Robert Suydam
Publications 65
#1Rebecca McGuire (UAF: University of Alaska Fairbanks)
#2Robert SuydamH-Index: 19
Last.Abby N. Powell (UAF: University of Alaska Fairbanks)H-Index: 19
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Most king (Somateria spectabilis) and common eiders (S. mollissima v-nigra) breeding in the northwestern Nearctic migrate past Point Barrow, Alaska. Spring migration counts have been conducted there since 1953; during 1976–1996, both species declined > 50% for unknown reasons. To evaluate population trends, counts in 2003, 2004, 2015, and 2016 were compared to earlier counts. King eider estimates were 304,966 (95% CI ± 76,254) in 2003, 591,961 (± 172,011) in 2004, 796,419 (± 304,011) in 2015, an...
#1Rosalind M. Rolland (New England Aquarium)H-Index: 14
#2Katherine M. Graham (New England Aquarium)
Last.John C. GeorgeH-Index: 24
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#1Alex WhitingH-Index: 4
#2Manuel Castellote (Joint Institute for the Study of the Atmosphere and Ocean)H-Index: 1
Last.Robert SuydamH-Index: 19
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#1Susan J. Rehorek (SRU: Slippery Rock University of Pennsylvania)H-Index: 11
#2Rafael Stimmelmayr (UAF: University of Alaska Fairbanks)
Last.J. G. M. Thewissen (NEOMED: Northeast Ohio Medical University)H-Index: 38
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#1Miriam C. Poirier (NIH: National Institutes of Health)H-Index: 48
#2Stéphane Lair (UdeM: Université de Montréal)H-Index: 13
Last.Daniel Martineau (UdeM: Université de Montréal)H-Index: 31
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3 CitationsSource
Last.Tracy A. RomanoH-Index: 19
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The health implications of increasing exposure of marine mammals to environmental and anthropogenic stressors have been of major concern, warranting a better understanding of underlying physiology. This study screened gene expression profiles of ten stress and immune-related biomarkers using real-time polymerase chain reaction in both wild and aquarium belugas, reporting their reference ranges. Blood (n = 75) and skin (n = 73) samples were collected from wild belugas following live capture–relea...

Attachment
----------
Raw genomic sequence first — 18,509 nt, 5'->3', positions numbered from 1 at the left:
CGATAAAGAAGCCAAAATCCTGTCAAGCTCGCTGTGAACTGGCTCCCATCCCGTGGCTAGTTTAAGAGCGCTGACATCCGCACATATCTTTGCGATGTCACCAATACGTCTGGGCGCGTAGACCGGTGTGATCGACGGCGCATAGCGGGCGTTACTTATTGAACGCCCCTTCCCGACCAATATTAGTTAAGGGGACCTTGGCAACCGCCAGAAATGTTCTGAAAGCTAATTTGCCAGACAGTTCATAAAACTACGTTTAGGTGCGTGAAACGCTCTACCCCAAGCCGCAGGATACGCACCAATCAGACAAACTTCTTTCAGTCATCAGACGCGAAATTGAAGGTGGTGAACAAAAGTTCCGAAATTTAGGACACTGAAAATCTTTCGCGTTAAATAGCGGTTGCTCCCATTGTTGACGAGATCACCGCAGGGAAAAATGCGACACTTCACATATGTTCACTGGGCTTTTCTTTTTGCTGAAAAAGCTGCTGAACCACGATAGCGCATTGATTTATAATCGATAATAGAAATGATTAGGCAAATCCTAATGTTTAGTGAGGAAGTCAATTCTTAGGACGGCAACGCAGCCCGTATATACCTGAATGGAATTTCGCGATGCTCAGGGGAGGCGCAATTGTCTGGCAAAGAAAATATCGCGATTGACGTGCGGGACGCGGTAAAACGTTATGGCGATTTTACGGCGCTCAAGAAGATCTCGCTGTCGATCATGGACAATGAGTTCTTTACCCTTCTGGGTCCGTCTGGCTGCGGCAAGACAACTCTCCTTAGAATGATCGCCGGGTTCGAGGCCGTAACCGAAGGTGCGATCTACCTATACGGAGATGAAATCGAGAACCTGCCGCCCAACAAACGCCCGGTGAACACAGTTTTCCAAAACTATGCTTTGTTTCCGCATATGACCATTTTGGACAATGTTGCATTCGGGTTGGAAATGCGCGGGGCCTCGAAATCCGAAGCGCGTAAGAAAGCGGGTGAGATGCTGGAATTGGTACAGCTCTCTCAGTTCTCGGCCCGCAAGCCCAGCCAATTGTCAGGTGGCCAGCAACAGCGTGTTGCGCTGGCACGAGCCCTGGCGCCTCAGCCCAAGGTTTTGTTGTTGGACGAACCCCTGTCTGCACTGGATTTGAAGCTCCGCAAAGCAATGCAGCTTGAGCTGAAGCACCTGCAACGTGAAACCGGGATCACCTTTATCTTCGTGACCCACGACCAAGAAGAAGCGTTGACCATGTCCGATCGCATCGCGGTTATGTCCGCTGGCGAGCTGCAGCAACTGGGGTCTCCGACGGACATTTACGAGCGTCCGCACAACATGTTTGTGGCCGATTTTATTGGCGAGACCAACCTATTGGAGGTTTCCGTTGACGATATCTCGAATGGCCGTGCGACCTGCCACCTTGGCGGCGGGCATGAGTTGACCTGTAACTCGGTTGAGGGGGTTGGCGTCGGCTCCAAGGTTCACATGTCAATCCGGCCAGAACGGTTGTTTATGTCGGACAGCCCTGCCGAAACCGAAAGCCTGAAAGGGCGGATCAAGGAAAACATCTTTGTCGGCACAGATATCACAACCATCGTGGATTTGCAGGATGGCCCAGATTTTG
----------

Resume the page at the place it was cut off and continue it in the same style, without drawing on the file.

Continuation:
#1Donna D. W. Hauser (UW: University of Washington)H-Index: 9
#2Kristin L. Laidre (UW: University of Washington)H-Index: 32
Last.Pierre R Richard (Fisheries and Oceans Canada)H-Index: 7
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4 CitationsSource
#1Jennifer D. SensorH-Index: 2
#2John C. GeorgeH-Index: 24
Last.J. G. M. ThewissenH-Index: 38
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#1Greg O’Corry-Crowe (Harbor Branch Oceanographic Institute)H-Index: 5
#2Robert SuydamH-Index: 19
Last.Barbara A. Mahoney (NMFS: National Marine Fisheries Service)H-Index: 7
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The annual return of beluga whales, Delphinapterus leucas, to traditional seasonal locations across the Arctic may involve migratory culture, while the convergence of discrete summering aggregations on common wintering grounds may facilitate outbreeding. Natal philopatry and cultural inheritance, however, has been difficult to assess as earlier studies were of too short a duration, while genetic analyses of breeding patterns, especially across the beluga’s Pacific range, have been hampered by in...
6 CitationsSource
#1John J. Citta (Alaska Department of Fish and Game)H-Index: 10
#2Lloyd F. Lowry (UAF: University of Alaska Fairbanks)H-Index: 6
Last.Tom GrayH-Index: 2
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Abstract We collated available satellite telemetry data for six species of ice-associated marine mammals in the Pacific Arctic: ringed seals (Pusa hispida; n = 118), bearded seals (Erignathus barbatus, n = 51), spotted seals (Phoca largha, n = 72), Pacific walruses (Odobenus rosmarus divergens, n = 389); bowhead whales (Balaena mysticetus, n = 46), and five Arctic and sub-arctic stocks of beluga whales (Delphinapterus leucas, n = 103). We also included one seasonal resident, eastern North Pacifi...
2 CitationsSource